On Psycho-Oncology Departments & Parachuting into Guerrilla Wars



A few months ago, when I was in the midst of a particularly difficult stretch, my oncologist referred me for a consult with the “psycho-oncology” department. When the doctor mentioned this, I was completely taken aback. “There’s such a thing as psycho-oncology?” I asked. “Why didn’t someone mention that when I was first handed a metastatic diagnosis? Or, if not then, why didn’t it ever come up in my visits to the Integrative or Palliative Clinics?” “Oh no,” said my oncologist, “This falls under the Psychology department. It’s totally separate from the Integrative and Palliative departments.” Ah, I nodded, implying dutifully, “that makes sense,” while in my head I thought, “WTF? That doesn’t make any sense at all.”

Nonsensical department divisions aside, I tried to follow up on the referral when I got home. I went onto the Stanford Medical website. I couldn’t find the Psychology department, much less any sub-specialty in oncology. Well, maybe the doc misspoke, maybe it’s under Oncology? Nope. OK, Psychiatry? Strike out. Maybe it is in the Integrative or Palliative Clinics? Yeah … no. I started to question the existence of this “psycho oncology” department … maybe I should contact the Philosophy department??

Stumped, I left a message for my oncologist, “Who do I call to follow up on this referral again?” I got a phone number in reply, which I called and thus began a fun week of voicemail jail. Seven business days later, I lost my patience and dusted off my lawyer voice: “Look,” I said sternly to the poor soul who had the misfortune to pick up the line this time, “I’m not sure if I needed a psycho-oncology department before I got the referral and went down this rathole, but I sure as hell need one now,” I ranted. Turns out my legal training is good for something after all; two hours later I got a call from someone able to book me an appointment in this top secret department.

“Department” may be a bit of a misnomer. Turns out it’s one person, working one day a week, servicing the entire patient population at the cancer center. The soonest available appointment was almost three months out. Good thing I wasn’t already living on borrowed time, past my predicted survival time and an emotional wreck when I got the referral back in early March … oh wait…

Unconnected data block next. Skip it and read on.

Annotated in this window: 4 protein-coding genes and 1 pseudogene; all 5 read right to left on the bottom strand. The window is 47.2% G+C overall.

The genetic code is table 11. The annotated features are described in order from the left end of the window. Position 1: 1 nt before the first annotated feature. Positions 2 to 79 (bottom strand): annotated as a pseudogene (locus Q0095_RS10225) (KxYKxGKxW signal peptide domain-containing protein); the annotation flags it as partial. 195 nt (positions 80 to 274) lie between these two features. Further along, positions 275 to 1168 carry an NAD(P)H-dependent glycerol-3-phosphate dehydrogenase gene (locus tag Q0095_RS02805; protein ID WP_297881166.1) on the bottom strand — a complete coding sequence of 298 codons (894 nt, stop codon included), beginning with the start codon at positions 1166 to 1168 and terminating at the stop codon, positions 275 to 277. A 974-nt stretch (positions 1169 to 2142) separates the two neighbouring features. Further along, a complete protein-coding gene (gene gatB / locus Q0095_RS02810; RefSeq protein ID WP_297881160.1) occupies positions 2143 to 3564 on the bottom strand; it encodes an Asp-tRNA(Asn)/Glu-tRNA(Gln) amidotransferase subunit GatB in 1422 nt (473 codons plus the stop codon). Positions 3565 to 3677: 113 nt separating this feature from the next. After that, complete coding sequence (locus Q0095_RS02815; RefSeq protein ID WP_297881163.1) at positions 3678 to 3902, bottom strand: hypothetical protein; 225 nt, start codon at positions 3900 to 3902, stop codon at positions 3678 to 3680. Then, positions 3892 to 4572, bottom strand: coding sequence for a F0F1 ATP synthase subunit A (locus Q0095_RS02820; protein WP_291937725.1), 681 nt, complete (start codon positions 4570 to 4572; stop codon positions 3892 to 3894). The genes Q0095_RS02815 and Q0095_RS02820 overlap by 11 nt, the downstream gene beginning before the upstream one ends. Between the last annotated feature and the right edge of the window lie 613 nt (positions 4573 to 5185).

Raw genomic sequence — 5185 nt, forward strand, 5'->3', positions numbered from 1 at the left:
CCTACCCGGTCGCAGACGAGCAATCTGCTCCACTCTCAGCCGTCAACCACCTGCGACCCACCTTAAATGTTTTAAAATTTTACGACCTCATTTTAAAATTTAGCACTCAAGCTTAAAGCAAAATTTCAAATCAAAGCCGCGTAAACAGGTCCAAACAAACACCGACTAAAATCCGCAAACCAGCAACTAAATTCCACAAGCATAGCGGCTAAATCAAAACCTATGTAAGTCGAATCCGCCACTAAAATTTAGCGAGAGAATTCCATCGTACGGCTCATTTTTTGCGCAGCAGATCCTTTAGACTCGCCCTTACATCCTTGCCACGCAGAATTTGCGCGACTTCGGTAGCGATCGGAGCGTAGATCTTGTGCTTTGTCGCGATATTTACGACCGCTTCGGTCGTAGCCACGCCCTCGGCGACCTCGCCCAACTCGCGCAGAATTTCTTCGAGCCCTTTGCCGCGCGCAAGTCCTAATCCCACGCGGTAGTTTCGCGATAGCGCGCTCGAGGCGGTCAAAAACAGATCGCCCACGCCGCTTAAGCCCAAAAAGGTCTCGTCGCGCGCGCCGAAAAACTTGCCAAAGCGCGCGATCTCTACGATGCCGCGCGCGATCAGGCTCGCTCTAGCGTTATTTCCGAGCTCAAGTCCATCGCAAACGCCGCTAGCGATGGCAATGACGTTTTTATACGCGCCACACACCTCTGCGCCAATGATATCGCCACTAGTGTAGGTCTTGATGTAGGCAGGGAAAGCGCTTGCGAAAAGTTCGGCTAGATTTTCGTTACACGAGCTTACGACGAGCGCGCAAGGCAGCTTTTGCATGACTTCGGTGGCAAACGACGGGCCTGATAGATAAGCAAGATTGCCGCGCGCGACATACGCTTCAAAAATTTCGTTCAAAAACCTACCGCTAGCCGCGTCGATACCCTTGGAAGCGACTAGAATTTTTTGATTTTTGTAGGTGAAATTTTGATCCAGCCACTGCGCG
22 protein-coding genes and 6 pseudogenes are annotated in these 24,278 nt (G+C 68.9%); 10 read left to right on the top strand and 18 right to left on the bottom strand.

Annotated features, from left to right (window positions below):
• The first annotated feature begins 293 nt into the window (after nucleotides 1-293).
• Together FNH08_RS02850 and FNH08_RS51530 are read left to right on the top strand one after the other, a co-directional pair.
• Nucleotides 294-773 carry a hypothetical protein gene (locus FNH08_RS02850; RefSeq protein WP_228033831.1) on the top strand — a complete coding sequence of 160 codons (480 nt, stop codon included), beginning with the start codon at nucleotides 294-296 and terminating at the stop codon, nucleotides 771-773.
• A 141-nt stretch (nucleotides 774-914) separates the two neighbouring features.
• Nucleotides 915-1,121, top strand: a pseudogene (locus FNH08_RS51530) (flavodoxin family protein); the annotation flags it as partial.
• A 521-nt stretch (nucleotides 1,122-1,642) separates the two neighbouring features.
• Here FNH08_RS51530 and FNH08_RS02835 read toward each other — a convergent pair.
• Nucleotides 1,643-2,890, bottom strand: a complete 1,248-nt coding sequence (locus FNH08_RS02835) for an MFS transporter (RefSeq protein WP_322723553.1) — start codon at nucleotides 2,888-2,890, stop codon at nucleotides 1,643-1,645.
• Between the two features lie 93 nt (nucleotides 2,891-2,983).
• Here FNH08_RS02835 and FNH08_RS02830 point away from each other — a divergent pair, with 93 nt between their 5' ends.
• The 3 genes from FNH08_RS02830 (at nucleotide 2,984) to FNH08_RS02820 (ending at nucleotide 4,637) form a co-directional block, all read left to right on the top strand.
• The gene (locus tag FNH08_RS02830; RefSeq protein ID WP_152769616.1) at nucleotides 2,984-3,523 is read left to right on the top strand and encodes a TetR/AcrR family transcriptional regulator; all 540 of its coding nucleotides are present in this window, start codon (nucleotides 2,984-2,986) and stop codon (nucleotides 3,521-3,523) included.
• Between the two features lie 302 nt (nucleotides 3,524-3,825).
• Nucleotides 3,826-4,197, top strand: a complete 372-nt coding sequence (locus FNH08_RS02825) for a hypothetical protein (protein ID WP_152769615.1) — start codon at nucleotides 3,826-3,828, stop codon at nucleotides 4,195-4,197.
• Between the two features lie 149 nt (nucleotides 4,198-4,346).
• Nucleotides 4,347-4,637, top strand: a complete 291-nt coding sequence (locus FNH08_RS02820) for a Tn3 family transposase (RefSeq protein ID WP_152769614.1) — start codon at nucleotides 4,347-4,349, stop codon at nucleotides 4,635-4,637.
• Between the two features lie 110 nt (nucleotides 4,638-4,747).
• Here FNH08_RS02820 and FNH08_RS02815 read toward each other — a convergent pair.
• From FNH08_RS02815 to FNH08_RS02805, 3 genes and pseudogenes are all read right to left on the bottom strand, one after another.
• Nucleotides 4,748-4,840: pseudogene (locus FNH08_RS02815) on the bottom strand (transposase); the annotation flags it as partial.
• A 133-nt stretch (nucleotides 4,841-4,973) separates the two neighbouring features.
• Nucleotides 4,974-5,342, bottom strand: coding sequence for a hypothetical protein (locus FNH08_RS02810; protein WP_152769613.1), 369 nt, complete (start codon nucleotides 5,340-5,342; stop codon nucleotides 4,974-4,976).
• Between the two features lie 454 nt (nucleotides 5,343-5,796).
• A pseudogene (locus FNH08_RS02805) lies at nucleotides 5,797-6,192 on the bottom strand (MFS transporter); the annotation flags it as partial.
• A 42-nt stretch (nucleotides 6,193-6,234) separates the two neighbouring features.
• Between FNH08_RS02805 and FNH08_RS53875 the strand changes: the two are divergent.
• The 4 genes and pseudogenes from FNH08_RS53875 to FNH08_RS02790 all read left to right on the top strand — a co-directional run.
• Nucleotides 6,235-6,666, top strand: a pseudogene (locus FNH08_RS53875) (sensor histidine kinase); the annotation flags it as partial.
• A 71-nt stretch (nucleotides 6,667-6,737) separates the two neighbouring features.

A couple weeks ago, I finally had my appointment. When I arrived, the practitioner congratulated me on finding her and explained that this psycho-oncology department is deliberately under the radar (no web presence, no phone number, not even a listing in their internal database) due to privacy concerns. This was a bit of a head-scratcher for me. I don’t understand how it violates anyone’s privacy to simply publish the department name and contact information.

Anyhow, the practitioner was excellent. She understood the unique issues a cancer patient might face (as well as the not-so-unique ones that annoyingly persist even while cancer is rocking your world), and she had some very practical and helpful tools and suggestions. Unfortunately, although not surprisingly, she does not have to bandwidth to assist patients on a long-term basis. She offered to meet with me a few times more, but warned that she might need to refer me to another provider outside the cancer center if I wished for ongoing support. That’s cool. I’m sure we can resolve this whole Stage IV thing in two or three sessions [eye roll].

Since the moment I was diagnosed, the medical system has addressed my disease with impressive alacrity. All along the way great care has been taken to monitor and evaluate every aspect of my physical status. But there has been a huge gaping hole in the care. No one was talking to me, teaching me how to be a person with cancer. Michael Lerner, founder of Commonweal’s Cancer Help Program once said: “A cancer diagnosis is like being pushed out of an airplane with a parachute into a jungle, into a guerrilla war, with no training and no weapon and the expectation that you’ll survive. And the sense is that only the medical professionals need training and that the person with cancer really doesn’t need training, and it seems to me that one does need training to deal with this.” Touche, Michael Lerner, touche.

It’s to my medical center’s credit that there even is a psycho-oncology department at all. However, it’s a very modest start. Addressing the psychological and emotional aspect of this disease can be as critical to patients’ well-being as their medications. One person, working one day a week in a top-secret invisible department, to support the thousands of patients at the cancer center is like pissing on a forest fire. From where I sit, it’s obvious that this is a desperately needed service, and one that ought to be offered at the outset. I don’t think there should be any shame in admitting that so many of us do need some training to deal with this. I sincerely hope to see this field come out of the closet and expand rapidly, although I might humbly suggest a name change. “I’m going to see my psycho oncologist” doesn’t have the most appealing ring to it.